Nov 27, 2012

A Continentalist in Paris: Dinosaur special exhibit, Grande Galerie de l'Evolution

A great child-friendly perspective on the coolest reptiles ever to roam the earth.

So last week I was struck with either a bad cough or a mild case of my old friend bronchitis - my rattling inhalations pointed towards the latter. In my pre-child days I would have spent these days curled up on the sofa watching Arrested Development with my laptop by my side. But having to take care of a preschooler and non-put-offable chores means that I've used every spare moment to catch up on sleep, neglecting my coursework, the less urgent (but still necessary) household things, and the blog.

The non-put-offable tasks included baking a slew of cookies for T, to be sold at the school's Christmas Bazaar this upcoming weekend. I tried to limit my involvement in the process but there are obviously things a 3-year-old can't be expected to do by herself. Especially when it involves electrical equipment and an oven. And I don't think she would have fared too well measuring out ingredients...so I prepared and baked the dough. My germs didn't survive a 300 degree ride in the oven, right?


Sisters 2 and 4 helped T decorate the cookies. Though this decreased the presentability factor in T's case, everyone had a lot of fun. The above specimens were not decorated by T.

By the weekend I was feeling better so a group of us (my mother, T, sister 4 + a friend, and I) went to the Jardin des plantes de Paris. As said before, T loves dinosaurs - so she was thrilled to see the special exhibit "Dinosaure: la vie en grand."


{ Detail from the Fontaine Cuiver | side-view of the Grande Galerie de l'Evolution | winged-animal sculpture in front of the Grande Galerie entrance | Galerie de Botanique | Gare d'Austerlitz metro station | fish sculpture in front of the Grande Galerie }

My main criterion for a museum visit is: could I have gotten the same experience from a website or book? If so: not worth it. But this one definitely was - the information was presented in a great visual way (e.g. the volume of leaves a sauropod ate per day), and the interactive parts of the exhibit included a mock paleontological dig. It's sauropod-focused, so not much about t-rexes, stegasauri, or triceratopses, but will likely appeal to dinosaur-enthusiasts from about 3 upwards (it's specificlly aimed towards 5-11 year olds). So for anyone in, or planning to visit, Paris before May 13, 2013, this is definitely worth checking out.

{ Galerie de l'Evolution | paleontological dig | carousel in the Jardins | L'Amour captif | the Jardins' greenhouses | entrance to the Grande Galerie de l'Evolution }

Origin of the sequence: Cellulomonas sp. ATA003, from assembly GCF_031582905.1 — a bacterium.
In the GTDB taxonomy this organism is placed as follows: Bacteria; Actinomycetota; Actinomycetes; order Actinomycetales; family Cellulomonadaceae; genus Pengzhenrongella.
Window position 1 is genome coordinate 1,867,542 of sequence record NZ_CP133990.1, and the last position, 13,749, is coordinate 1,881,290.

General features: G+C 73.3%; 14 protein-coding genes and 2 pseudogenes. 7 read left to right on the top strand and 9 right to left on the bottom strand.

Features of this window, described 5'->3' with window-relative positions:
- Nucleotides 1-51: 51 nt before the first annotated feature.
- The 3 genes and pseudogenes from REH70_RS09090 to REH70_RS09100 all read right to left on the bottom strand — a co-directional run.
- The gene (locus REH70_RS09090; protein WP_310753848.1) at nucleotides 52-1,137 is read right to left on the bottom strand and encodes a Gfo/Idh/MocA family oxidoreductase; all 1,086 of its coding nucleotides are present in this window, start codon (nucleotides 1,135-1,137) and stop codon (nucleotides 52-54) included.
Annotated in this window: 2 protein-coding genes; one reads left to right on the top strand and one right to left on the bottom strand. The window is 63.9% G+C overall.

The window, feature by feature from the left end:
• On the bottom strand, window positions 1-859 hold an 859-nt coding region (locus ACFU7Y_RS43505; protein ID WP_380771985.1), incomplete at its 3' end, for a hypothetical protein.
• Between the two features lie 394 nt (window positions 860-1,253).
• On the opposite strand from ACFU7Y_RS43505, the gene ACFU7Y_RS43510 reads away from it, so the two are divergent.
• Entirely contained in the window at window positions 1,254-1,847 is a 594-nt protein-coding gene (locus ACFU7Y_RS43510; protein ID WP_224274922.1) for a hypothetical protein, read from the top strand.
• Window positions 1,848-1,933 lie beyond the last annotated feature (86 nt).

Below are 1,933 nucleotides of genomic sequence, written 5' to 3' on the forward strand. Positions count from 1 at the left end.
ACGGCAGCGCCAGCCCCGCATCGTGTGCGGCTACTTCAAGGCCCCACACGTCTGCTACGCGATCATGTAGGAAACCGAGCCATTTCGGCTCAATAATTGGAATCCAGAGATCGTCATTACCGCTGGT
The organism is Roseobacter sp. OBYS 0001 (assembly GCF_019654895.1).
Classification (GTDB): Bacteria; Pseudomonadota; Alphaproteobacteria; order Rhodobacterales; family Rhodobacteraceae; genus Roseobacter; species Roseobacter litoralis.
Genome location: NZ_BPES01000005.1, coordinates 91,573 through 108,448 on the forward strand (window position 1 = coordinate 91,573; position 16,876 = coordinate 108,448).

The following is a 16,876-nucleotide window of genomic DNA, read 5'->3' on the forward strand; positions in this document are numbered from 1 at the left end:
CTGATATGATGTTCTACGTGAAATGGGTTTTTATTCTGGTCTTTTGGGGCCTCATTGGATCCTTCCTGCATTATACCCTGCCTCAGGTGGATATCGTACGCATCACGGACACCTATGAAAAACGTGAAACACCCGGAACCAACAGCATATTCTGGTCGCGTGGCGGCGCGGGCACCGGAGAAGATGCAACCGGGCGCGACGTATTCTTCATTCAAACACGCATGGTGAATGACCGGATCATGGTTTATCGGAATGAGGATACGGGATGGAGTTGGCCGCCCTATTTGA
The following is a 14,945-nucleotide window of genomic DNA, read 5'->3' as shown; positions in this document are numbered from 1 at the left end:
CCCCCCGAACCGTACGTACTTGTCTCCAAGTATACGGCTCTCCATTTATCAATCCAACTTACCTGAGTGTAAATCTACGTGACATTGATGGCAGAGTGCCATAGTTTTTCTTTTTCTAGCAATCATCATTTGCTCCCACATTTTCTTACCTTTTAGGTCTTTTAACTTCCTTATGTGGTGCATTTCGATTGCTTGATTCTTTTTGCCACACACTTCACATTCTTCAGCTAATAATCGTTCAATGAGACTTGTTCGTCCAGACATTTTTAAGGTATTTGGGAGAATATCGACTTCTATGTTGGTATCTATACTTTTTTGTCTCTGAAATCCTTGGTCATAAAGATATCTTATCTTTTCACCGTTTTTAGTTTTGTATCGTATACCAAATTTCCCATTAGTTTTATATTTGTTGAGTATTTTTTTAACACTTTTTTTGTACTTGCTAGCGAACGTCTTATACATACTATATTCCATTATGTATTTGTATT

The dinosaur exhibit is in the building "Grande Galerie de l'Evolution," which also houses the Galerie des enfants (a child-focused wing which we haven't been to yet) and the "Grande Galerie de l'Evolution" itself. This features some 3,000 life-sized animal sculptures representing the diversity of (mostly mammalian) fauna - I'm not sure if they're stuffed or really good reconstructions, but T loved finding her favorite animals. Again, it's worthwhile seeing this "in person" because at the zoo you can't examine the animals so closely nor compare their relative sizes. It was pretty dark though - I agree with the visitor who wrote "trop sombre" in the comment book.

We went back through the park, stopping by the carousel. The picture doesn't show it, but it's pretty amazing - the steeds are a mix of living (panda), extinct (triceratops), and cryptozoological (awesome giraffe-thingies). Looking at "Captive Cupid" (also called "L'Amour prisonnier" from what I can see), I overheard the following exchange between my mother and T:

My mother: Oh look sweetie, there's an angel.
T: I'm quite scared of angels.
My mother: Why are you scared of angels?
T: They were really scary on Doctor Who.

As a non-Brit whose geekishness is generally outside the sci-fi realm (with the exception of Star Trek: The Next Generation) I used to think of Doctor Who as a sometimes-scary children's show - but still one fundamentally aimed at kids. It only took one traumatized child to correct this impression and remove the show from our "family viewing" list.


T prefers to remain anonymous.

PS: Some of the links are to French websites - hilarious mistranslations aside, Google Translate is a great tool for non-Francophones.

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